Pope Sixtus on Vacation, Part 3

One half of one percent of the time Pope Sixtus came to, stayed at, and returned from Cabo San Lucas amounted to the accumulated time he felt distraught. Yet, at the time and in retrospect, it felt as if it were ninety-five percent. The reason: simple worry.

A special kind of worry at first. What might be deemed “anticipatory expectation”. This meant he had begun worrying about all the worrying he would do as soon as he booked his room and flight.

Sorry for the redundancy. Anything planned for this trip had the less than a remote chance of going sideways if not straight down. It started two months after booking the flight when the airline contacted him that there would be changes. Most egregiously, he would have to wait six hours in Dallas-Fort Worth for a flight change. Two more changes in the next few weeks placed his departure at 5:20 A.M., back from 7:30. Now he had to worry about not getting enough sleep. When he received the emails, he half-anticipated the flight to be cancelled.

Only the start of a burgeoning of potential problems:

  • Would the wheelchair be waiting when he debarked in Chicago, Cabo, Dallas, or back in Philadelphia?

[Note: the Pope is very very old and, despite relative good health, he can barely walk one hundred yards. The distance to baggage handling and customs and, especially, to connecting flights, can add up to more than a mile. The benefit of getting through security and customs quickly is a bonus he thanks God for.]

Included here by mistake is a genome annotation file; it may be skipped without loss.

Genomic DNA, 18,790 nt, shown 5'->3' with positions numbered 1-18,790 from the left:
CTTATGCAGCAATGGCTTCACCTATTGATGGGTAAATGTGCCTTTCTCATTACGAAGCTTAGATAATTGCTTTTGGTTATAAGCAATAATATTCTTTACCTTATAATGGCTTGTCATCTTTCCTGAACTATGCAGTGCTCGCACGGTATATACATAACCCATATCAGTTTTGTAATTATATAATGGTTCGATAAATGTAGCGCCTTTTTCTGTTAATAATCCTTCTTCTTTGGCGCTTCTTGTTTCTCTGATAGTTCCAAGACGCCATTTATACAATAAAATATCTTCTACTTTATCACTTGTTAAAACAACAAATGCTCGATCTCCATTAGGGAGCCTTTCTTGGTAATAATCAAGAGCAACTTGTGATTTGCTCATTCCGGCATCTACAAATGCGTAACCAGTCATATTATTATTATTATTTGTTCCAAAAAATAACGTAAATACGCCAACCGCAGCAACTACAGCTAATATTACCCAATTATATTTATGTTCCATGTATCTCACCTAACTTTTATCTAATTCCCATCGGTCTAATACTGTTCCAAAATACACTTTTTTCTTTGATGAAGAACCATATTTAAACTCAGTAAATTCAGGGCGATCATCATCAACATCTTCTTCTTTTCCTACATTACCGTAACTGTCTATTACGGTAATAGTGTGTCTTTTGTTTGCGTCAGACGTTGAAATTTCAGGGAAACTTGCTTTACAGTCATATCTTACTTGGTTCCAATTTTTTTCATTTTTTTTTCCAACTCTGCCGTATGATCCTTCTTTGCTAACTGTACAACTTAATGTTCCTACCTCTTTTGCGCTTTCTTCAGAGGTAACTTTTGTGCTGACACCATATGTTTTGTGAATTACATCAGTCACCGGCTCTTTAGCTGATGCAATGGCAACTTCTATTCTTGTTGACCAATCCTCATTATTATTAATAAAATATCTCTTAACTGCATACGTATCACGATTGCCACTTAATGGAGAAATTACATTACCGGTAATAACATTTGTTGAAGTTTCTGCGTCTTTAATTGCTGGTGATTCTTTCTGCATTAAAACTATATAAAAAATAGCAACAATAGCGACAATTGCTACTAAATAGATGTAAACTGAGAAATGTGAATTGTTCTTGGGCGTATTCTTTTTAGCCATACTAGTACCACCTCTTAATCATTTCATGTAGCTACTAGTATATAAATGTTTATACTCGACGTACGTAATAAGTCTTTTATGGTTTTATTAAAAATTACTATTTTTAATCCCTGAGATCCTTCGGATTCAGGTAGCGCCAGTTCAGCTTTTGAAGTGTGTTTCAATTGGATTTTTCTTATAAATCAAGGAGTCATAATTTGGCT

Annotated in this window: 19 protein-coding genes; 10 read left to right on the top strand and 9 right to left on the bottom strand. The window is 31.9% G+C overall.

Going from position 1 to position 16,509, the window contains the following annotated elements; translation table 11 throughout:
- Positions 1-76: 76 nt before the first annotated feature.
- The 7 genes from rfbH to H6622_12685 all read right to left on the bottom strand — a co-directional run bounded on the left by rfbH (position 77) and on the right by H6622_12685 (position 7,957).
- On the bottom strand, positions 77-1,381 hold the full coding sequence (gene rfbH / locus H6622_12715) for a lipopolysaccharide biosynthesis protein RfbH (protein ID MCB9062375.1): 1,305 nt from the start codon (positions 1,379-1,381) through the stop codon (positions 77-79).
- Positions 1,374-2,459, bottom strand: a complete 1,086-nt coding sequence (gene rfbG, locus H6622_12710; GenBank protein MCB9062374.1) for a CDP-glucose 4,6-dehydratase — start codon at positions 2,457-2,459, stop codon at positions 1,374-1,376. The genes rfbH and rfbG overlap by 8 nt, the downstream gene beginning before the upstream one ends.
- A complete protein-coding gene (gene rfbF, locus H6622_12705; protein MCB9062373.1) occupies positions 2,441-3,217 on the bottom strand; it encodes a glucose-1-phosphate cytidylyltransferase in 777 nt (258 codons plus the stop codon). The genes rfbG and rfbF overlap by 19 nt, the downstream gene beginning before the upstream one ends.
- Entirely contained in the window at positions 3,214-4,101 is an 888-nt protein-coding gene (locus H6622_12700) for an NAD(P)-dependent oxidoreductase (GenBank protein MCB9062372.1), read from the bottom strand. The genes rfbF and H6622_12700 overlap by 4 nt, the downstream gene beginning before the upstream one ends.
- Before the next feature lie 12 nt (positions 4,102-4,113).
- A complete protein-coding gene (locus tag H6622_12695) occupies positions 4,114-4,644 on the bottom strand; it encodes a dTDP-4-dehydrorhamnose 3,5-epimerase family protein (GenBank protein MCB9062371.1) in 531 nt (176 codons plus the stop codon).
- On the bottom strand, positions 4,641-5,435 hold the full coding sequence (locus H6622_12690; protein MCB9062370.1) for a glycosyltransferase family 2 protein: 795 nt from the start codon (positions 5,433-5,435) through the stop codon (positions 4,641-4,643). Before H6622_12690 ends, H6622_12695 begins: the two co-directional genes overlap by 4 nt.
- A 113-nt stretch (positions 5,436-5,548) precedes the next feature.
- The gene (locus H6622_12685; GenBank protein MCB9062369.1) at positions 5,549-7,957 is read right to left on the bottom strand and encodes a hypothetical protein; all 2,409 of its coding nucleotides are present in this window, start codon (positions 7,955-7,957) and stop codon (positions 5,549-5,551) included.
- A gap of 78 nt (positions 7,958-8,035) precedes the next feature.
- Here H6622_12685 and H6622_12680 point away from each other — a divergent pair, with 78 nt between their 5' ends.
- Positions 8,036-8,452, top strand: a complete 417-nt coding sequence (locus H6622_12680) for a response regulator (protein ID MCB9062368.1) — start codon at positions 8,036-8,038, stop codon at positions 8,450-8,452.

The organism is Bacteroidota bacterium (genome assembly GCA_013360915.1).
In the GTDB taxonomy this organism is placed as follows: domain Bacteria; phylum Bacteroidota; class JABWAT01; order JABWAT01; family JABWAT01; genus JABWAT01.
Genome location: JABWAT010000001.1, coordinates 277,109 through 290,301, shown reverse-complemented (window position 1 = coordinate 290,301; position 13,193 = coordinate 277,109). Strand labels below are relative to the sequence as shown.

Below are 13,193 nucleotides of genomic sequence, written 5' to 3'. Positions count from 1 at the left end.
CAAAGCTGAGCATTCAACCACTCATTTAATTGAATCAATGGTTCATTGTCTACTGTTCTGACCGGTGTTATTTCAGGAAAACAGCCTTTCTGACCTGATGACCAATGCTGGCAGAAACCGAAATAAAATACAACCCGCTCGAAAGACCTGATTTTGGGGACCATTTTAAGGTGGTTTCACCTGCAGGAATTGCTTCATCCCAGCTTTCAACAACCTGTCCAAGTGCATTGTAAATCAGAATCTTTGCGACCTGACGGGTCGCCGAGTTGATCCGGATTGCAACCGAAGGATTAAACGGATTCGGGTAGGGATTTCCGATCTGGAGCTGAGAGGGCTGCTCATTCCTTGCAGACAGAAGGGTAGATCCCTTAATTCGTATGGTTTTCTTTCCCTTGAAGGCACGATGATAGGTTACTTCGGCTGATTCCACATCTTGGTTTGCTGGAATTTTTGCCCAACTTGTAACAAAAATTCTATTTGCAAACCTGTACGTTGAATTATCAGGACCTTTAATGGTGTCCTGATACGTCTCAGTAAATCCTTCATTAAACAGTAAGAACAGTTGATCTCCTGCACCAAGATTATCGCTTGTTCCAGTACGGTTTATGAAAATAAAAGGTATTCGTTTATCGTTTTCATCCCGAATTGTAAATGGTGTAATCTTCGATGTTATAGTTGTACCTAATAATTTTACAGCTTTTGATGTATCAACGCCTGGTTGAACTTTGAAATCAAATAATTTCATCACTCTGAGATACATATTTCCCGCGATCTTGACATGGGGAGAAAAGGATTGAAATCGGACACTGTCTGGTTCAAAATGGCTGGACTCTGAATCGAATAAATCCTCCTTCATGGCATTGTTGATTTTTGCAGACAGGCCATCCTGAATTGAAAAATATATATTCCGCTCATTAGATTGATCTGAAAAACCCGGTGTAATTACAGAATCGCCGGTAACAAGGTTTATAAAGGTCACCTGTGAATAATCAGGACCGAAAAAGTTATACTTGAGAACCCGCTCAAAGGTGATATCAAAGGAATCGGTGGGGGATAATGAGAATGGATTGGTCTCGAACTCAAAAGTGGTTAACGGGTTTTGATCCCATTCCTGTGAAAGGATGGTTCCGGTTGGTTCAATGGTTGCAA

• Would he get through the Mexican airport without being harassed by dozens of Time Share salespeople?
  • Will he get to the pool earlier enough to secure a lounge chair under an umbrella to avoid the merciless Mexican sun?
  • Will his luggage arrive at the sundry destinations – the opportunity for it to be lost or diverted increased during flight connections?
  • Will there be a whining baby or irritating brood (two or more ages three to twelve) in his vicinity on the plane?
  • Jet lag.
  • Did the restaurants record his reservations?
  • Will the taxi driver try to cheat him on the fare? The Pope didn’t mind losing a few pesos. It’s the principle of Being Taken as if he were a clueless tourist, which he certainly could have been.
  • Being on time for the shuttle to the airport on the day of his departure.
  • No one would be playing loud music at 1:30 A.M. next to his suite. The Pope hates confrontations unless the Swiss Guards are near.
  • Stuck in the middle seat on the plane – one never knows when an airline will not honor a reservation request.
  • Spending too much money.

The last might have been the most annoying. No matter what he bought at a shop, ordered for breakfast, got drinks at the pool during happy hours, charged on a credit card for dinner, there was a lingering feeling that he paid too much. No luck trying to tell himself that it’s only a few dollars difference between, say, the Special and a regular entrée on a menu. Always a tinge of regret (not quite guilt) after each purchase, which has the larger effect of curtailing what he would buy. More than once he skipped lunch and subsisted on peanut butter crackers and a bottle of water.

Never, never, never did he feel that he got a bargain. The two-for-one drinks around the pool seemed to have more ice and less liquor. And he realized – not that this helped – he wasn’t paying that much more than he usually did at home. Nor did he take into account that, as a Pope emeritus, so to speak, he had access to unlimited Church funds. One always felt as if the natives were out to rob him.

There seemed little time to relax, really, and ample time to worry. It was nearly, but not quite totally, enough to make him stay put in one’s place, be it a domicile or a crypt at St. Peter’s in the Vatican.